Of the factors that drive stock prices market sentiment can be both the most obvious and the most elusive to recognize. The long term price of a stock is determined by its fundamentals, namely how much money company makes and the degree to which it continues to make money over the years. But, over the short term, prices are determined by what investors and traders believe will happen next. When there is an unspoken consensus that a stock will be going up, down or sideways and prices react accordingly, that is how market sentiment drives prices.
How to Read Market Sentiment
Market sentiment is not what you think about a stock. It is what others think and the degree to which they are likely to act on such sentiment. A commonly used indicator of market sentiment is the VIX index. This indicator is based on the ratio of near-term puts and calls. Referred to as the fear index the VIX indicates market concern, indecision, and even panic. Another indicator is when investors start buying safe haven assets like US Treasuries or Forex traders start bidding up the US dollar. The High / Low Index and stock price breadth similarly indicate either tranquil or worried markets. CNN has a Fear and Greed index that is useful. And, simply looking to see what stocks are being searched for on Google will tell you which stocks are likely to show volatility in the coming week.
Market Sentiment versus Technical Indicators
Successful option traders are always aware of the fundamentals of the stocks and indexes that they trade. However, they use technical analysis to trade in the short term. And, while fundamentals are great for predicting long term trends, market sentiment indicates where prices are going today, tomorrow, and next week. Thus, success option traders tend to use a combination of market sentiment assessment and technical analysis to understand the market and choose their trades. A trader who uses a combination of short and long-term moving averages is able to smooth out the static in the market and more-clearly see trends. When one or more of the market sentiment indicators leads one to believe that the market is going to go up or down, it is always wise to consult technical indicators for confirmation of where you believe emerging market sentiment will take a given stock or index.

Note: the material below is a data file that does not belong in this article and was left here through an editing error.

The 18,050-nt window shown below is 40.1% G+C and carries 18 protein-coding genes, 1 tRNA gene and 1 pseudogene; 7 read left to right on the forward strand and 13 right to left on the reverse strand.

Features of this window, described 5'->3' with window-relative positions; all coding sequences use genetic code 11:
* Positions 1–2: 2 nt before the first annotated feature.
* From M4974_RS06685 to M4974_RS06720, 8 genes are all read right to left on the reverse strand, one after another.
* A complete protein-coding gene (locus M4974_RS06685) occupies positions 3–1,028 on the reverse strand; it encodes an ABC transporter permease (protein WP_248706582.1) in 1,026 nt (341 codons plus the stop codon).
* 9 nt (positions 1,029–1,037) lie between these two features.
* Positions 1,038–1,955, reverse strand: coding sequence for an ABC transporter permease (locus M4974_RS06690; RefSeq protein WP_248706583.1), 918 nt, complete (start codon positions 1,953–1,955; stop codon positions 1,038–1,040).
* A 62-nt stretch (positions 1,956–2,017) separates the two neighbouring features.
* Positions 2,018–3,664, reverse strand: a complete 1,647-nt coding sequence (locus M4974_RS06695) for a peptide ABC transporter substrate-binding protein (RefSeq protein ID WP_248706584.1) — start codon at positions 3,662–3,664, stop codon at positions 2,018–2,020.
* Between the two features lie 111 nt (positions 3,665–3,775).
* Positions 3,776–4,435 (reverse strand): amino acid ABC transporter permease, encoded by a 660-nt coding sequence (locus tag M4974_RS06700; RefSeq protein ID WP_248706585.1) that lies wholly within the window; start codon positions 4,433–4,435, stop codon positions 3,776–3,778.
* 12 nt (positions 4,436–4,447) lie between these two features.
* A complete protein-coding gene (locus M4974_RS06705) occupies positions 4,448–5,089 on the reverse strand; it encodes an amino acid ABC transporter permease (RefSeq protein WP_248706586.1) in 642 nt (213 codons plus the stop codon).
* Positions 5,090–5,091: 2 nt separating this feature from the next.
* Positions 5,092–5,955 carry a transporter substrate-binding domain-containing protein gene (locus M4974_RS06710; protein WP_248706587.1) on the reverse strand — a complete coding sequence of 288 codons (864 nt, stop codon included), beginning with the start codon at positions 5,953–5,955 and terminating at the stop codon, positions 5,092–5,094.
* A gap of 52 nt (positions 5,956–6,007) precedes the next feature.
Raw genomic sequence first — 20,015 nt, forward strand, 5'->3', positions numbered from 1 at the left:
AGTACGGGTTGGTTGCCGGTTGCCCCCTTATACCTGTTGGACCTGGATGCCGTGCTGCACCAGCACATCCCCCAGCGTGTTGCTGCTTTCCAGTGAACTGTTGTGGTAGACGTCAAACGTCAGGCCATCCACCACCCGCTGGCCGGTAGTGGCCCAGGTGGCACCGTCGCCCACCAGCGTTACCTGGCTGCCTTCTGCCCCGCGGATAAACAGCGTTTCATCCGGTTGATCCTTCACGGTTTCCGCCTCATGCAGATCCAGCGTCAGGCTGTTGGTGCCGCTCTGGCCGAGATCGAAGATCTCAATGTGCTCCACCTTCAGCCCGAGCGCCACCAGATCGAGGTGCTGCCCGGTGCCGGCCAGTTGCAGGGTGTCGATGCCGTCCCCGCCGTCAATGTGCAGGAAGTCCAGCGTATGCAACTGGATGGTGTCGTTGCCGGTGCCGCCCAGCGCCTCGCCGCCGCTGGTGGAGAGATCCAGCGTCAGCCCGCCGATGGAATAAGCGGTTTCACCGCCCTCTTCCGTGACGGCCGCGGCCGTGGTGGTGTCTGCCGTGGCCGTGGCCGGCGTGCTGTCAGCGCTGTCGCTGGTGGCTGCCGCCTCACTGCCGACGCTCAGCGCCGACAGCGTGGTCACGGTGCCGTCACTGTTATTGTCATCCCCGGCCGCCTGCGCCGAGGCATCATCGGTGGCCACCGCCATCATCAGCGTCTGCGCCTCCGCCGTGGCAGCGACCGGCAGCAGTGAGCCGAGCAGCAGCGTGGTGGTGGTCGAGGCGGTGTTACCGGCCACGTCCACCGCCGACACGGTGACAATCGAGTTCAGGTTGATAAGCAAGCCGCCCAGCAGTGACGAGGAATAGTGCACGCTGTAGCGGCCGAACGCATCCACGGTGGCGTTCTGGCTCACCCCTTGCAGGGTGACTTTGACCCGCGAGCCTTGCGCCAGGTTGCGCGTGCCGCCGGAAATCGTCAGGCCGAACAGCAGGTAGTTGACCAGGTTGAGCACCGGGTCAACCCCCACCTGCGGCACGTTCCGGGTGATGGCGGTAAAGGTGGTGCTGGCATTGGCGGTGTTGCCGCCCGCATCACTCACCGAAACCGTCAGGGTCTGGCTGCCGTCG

Trading Market Sentiment
There are times when the sentiment of the market is not reflected in your view of the fundamentals or the technical indicators that you are following. If such emerging sentiment can be traded by purchasing a deep out of the money call or put it is often worth the time and investment to place such a trade. An alternative is to use a strategy like a bear call spread in which you can lock in opportunity at a low and absolutely predictable price. As a rule, one should never risk a lot of capital and especially never place a trade with bottomless risk simply based on market sentiment that is not supported by the intrinsic value or short term technical factors for the stock in question.
Time Frame of Market Sentiment
Market sentiment indicators like the VIX both reflect where the market may be going and drive the market as so many traders and investors use the VIX as a guide. Thus, the time frame during which you can rely on the VIX or other indicators may be quite short. If your reading of market sentiment is confirmed by fundamental and technical indicators, trading it can be profitable. If you are simply confused by what the market seems to be thinking, you will never lose money by simply sitting this one out.